EU slaps tariffs on iconic US products as trade war erupts
The tariffs, which took effect early on June 22 according to the EU’s official journal, will further fuel jitters on world stock markets that are already alarmed by trade tensions between the United States and China.
Customs agents across the Europe’s colossal market of 500 million people will now impose the duty, hiking prices on U.S.-made products in supermarkets and across factory floors.
EU Trade Commissioner Cecilia Malmstrom said this week that the 28-nation bloc was “left with no other choice” but to impose tariffs of its own after the “unilateral and unjustified decision of the U.S.”
Together with U.S. tariffs against Mexico and Canada, the trade battles have raised the specter of a global trade war, spooking financial markets that fear major consequences to the global economy.
The list does not specifically name brands but European Commission chief Jean-Claude Juncker spelled out in March that the bloc would target “Harley-Davidson, bourbon and Levi’s jeans.”
Cranberries, cranberry juice, orange juice, sweetcorn and peanut butter are among the other food products targeted.
The list also hits clothing along with bed linen and men’s leather footwear, eye make-up and lipsticks, plus a host of steel products.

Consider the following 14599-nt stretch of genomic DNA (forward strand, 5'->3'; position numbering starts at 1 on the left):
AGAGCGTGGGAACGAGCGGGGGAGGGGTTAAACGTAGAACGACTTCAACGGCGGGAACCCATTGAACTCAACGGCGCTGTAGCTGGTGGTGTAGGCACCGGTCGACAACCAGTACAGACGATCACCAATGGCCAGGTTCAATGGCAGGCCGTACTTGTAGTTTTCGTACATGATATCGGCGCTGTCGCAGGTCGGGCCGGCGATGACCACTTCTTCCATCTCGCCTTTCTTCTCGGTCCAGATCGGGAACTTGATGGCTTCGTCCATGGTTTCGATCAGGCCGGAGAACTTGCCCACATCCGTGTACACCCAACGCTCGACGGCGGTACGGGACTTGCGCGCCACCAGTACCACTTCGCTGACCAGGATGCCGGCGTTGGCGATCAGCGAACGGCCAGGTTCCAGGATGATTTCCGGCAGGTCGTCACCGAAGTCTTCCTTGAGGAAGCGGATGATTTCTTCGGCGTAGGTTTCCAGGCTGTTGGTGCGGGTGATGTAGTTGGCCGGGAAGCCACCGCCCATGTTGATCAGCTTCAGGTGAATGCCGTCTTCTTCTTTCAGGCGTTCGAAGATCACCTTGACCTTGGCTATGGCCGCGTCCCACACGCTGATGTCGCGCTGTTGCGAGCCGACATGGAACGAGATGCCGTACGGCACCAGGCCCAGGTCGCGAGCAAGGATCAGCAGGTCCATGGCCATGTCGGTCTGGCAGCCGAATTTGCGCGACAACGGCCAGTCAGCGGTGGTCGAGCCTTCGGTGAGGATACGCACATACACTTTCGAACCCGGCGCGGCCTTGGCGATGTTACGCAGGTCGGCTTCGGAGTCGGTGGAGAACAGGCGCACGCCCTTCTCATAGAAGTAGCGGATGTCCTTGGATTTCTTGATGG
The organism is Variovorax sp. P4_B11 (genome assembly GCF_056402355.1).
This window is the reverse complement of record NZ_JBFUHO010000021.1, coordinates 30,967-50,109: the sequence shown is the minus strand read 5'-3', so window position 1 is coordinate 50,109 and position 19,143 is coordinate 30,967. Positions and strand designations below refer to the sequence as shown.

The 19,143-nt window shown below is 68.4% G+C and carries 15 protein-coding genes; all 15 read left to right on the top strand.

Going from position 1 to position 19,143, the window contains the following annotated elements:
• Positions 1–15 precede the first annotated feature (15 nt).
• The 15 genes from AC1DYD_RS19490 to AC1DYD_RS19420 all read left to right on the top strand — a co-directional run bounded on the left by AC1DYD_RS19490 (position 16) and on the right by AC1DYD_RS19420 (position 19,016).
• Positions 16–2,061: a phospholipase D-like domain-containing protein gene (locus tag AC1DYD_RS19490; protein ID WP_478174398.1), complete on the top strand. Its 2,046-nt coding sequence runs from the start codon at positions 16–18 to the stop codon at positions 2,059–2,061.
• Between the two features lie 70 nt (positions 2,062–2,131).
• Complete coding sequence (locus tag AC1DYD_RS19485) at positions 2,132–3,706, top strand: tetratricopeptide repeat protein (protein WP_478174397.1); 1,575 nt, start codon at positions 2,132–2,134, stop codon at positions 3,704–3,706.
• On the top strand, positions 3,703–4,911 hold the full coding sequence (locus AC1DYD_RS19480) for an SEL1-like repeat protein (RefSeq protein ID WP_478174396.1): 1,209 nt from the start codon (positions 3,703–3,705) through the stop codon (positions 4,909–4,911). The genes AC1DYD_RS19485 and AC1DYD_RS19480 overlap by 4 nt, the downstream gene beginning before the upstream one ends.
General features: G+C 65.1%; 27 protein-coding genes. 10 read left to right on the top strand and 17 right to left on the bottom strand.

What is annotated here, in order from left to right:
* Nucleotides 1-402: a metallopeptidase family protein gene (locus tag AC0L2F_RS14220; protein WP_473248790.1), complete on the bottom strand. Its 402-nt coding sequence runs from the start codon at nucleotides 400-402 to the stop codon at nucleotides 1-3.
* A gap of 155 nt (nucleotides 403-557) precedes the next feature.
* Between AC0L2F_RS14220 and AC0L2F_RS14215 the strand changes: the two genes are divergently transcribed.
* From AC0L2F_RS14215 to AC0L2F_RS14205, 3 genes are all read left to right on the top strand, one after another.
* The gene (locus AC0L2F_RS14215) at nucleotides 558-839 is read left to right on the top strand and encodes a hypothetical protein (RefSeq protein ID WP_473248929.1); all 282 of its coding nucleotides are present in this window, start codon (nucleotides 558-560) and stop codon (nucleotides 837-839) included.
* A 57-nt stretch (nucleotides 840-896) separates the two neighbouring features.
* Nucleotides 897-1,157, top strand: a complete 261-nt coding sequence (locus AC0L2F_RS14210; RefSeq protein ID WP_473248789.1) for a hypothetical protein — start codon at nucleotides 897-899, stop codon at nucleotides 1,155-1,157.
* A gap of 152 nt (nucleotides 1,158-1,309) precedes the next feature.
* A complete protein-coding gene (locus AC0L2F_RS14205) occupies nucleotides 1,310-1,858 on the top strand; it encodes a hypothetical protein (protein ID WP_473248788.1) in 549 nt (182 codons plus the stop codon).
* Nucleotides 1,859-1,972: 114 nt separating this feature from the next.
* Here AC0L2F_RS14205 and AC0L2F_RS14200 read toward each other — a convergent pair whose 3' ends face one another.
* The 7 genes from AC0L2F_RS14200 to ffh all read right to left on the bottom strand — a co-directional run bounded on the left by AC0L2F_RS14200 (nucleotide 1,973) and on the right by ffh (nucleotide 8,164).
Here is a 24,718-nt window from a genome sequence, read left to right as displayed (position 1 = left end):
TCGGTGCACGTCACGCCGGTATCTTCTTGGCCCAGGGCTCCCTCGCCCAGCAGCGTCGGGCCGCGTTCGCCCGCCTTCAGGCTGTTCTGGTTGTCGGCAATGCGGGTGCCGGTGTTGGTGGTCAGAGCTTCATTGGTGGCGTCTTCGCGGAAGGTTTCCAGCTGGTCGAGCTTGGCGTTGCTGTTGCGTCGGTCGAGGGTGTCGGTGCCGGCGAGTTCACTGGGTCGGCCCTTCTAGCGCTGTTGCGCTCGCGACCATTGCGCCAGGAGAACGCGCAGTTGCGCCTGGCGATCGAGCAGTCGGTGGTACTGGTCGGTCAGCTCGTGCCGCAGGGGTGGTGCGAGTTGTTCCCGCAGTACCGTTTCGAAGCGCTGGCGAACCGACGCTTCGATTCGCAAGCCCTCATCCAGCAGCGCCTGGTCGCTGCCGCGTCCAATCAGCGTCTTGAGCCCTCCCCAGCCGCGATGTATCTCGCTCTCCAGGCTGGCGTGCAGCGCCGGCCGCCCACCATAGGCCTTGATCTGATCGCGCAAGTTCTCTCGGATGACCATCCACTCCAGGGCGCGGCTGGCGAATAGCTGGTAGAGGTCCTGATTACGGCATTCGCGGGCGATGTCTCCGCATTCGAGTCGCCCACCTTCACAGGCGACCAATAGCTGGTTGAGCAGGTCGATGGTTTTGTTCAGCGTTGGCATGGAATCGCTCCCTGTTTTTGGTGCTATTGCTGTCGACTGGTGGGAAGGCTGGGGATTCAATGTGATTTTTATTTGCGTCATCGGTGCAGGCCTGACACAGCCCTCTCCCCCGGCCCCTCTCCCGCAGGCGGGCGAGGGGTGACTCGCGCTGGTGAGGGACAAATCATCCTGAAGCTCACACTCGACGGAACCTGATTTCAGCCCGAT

Juncker said on June 21 that the U.S. decision to impose tariffs “goes against all logic and history.”
“Our response must be clear but measured. We will do what we have to do to rebalance and safeguard,” he said.
Meanwhile, Turkey started implementing retaliatory tariffs worth $266.5 million against the United States on June 21 as well over “ill-advised” and “unsupportable” additional steel tariffs enacted by Washington, Economy Minister Nihat Zeybekci has said.
Turkey’s tariffs will be imposed on imports of U.S. coal, paper, walnuts/almonds, tobacco, unprocessed rice, whisky, automobiles, cosmetics, machinery equipment and petrochemical products.
“The total tariff burden today being imposed by Turkey on the U.S. is commensurate with the additional costs Turkey faces due to the tariffs imposed on it by the U.S.,” Zeybekci said in a statement on June 21ç
“They are proportional, measured and designed to protect Turkey’s interests, while encouraging dialogue.”
Transatlantic ties are at their lowest level for many years due to rows over a host of issues including the tariffs, the Paris climate agreement, the Iran nuclear deal and the new U.S. embassy in Jerusalem.
Relations plumbed new depths at the recent G-7 summit when Trump abruptly rejected the joint statement and bitterly insulted his Canadian host, Prime Minister Justin Trudeau.